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Rob Steele
Responsable Marketing
+353 (0) 76 892 0427
rsteele@petsafe.net

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< 2022 PRESSE

COST OF LIVING CRISIS

08 septembre 2022

8th September 2022, UK

Cost of living crisis: Here are seven ways to help keep your pet healthy –
and their medical treatment costs down

The cost of living is making pet ownership unaffordable for many UK ‘pawrents’, with vets bills being one of the biggest outlays.

Brits spent over £4billion on veterinary fees in 2021, with the majority of vets charging between £40 and £60 for a consultation alone.

When it comes to keeping our furry friends healthy, prevention really does pay. Avoiding problems is much cheaper and easier than treating them once they arrive.  Here, Rob Steele, from global pet brand PetSafe®, shares his top seven tips to help keep our pets healthy and happy – whilst reducing potentially unnecessary treatment costs.

Encourage play
Playtime is much more than just fun. it’s essential to our pets’ health and wellbeing as it helps to boost their mood, prevent boredom and relieve stress.

Any stimulation - mental, as well as physical - helps our pets to relax, whilst enabling us to spend quality time together in a way that doesn’t involve extra treats – and therefore weight gain!  There are many pet toys available to provide lots of fun and stimulation for cats and dogs of all ages, improving pet health and keeping them alert and active – as well as providing opportunity for essential exercise.

Those dogs and cats who don’t spend enough time playing can sometimes show behavioural problems – such as anxiety and aggression - because they don’t have a proper outlet for all their pent-up energy.

Keep them hydrated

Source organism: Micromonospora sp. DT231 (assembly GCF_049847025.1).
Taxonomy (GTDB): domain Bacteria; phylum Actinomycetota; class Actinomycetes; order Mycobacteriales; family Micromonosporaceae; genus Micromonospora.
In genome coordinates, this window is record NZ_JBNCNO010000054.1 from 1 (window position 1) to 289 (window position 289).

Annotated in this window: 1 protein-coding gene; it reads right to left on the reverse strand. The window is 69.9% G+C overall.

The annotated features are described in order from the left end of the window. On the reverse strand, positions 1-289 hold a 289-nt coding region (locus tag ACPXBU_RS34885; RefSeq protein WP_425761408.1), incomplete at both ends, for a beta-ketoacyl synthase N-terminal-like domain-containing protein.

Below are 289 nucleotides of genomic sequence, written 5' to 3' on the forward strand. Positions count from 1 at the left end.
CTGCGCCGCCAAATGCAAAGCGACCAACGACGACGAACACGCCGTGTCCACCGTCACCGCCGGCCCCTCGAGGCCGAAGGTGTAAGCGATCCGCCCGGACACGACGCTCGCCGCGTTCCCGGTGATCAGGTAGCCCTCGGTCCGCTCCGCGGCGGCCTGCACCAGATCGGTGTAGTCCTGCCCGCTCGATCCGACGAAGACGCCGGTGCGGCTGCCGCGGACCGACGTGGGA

Hydration is really important for our pet’s health. They need water to regulate their body temperature and keep them cool, just like we do.

Dogs are made up of nearly 80% water – and cats, around 60% to 70% – so incorporating good hydration practices into your pet’s daily routine brings with brings with it many essential health benefits. These include helping to prevent infection and disease, increasing energy levels, aiding blood circulation, digesting food and improving recovery time from illness.

For more reluctant water drinkers, pet fountains are a very effective way to encourage consumption, due to their enticing free-falling streams of water. Adding water to dry food, tuna or broth flavoured ice cubes to water bowls and placing a number of bowls throughout your home and garden are also good tactics to try if you’re concerned that your pet isn’t drinking enough.

Watch their weight
Managing our pets’ weight is one of the most crucial factors when it comes to their longevity, quality of life, and disease prevention.

Pet obesity is a common problem in the UK, with experts suggesting that nearly half of dogs here are obese and more than three million of our pet cats are overweight.

Cats and dogs need a balanced diet and the right amount of exercise to stay fit and healthy, so to manage their diet, take a proper look at the nutritional value of their food, reduce their calorie intake by measuring out their food and encourage them to move more. Oh, and limit the treats.